Monday, February 25, 2013

Rocket to Smack Asteroid Planned by Johns Hopkins University

After meteor blast in Russia, Laurel lab plans to smack an asteroid

Amateur videos show a meteorite falling from the sky in the Ural Mountains in Russia.

A meteor blast over Russia is putting new focus on a transatlantic effort to crash a spacecraft into a far-flung asteroid in a bid to prove that incoming objects from space can be knocked from their path.

Researchers from Johns Hopkins University’s Applied Physics Laboratory are preparing a decade-long, $350 million project to propel a rocket into the asteroid Didymos as it passes close to Earth. If successful, it would be the first time an asteroid is knocked off course by human intervention.

“There is a science aspect to it and a planetary defense aspect to it,” Andy Cheng, the chief scientist of the physics laboratory in Laurel, said in an interview.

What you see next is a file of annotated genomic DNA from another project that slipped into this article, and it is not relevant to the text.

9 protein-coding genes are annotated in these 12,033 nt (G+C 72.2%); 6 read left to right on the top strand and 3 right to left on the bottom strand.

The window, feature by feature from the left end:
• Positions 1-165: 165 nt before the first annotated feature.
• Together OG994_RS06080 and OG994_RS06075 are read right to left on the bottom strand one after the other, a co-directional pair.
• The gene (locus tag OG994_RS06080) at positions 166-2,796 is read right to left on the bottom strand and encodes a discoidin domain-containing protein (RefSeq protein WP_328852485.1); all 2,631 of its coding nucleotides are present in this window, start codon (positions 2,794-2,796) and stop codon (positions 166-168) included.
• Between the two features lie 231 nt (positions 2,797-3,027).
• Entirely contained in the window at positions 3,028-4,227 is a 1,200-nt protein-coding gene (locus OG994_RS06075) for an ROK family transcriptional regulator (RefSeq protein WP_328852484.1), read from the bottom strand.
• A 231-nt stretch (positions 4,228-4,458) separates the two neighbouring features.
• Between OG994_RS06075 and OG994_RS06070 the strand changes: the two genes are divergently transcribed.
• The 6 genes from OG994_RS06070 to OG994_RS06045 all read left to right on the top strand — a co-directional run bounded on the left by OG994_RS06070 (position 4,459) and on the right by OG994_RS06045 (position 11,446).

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Source: The Washington Post.

Related Blog Posts --

Russian 'Meteorite Rush' Begins as Scientists Find Fragments (2013 Feb. 18):

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Russian Meteor: Fragments Found; NASA Revises Estimates; UN Action? (2013 Feb. 17):

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Asteroid Buzzes Earth in Record-Breaking Flyby (2013 Feb. 15):

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Meteorite Hits Central Russia, 500+ People Hurt  (2013 Feb. 15):

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Space Miners: Earth-Buzzing Asteroid May Be Worth $195 Billion (2013 Feb. 13):

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Feb. 15: Close Earth Flyby of Large Asteroid (2013 Feb. 4):

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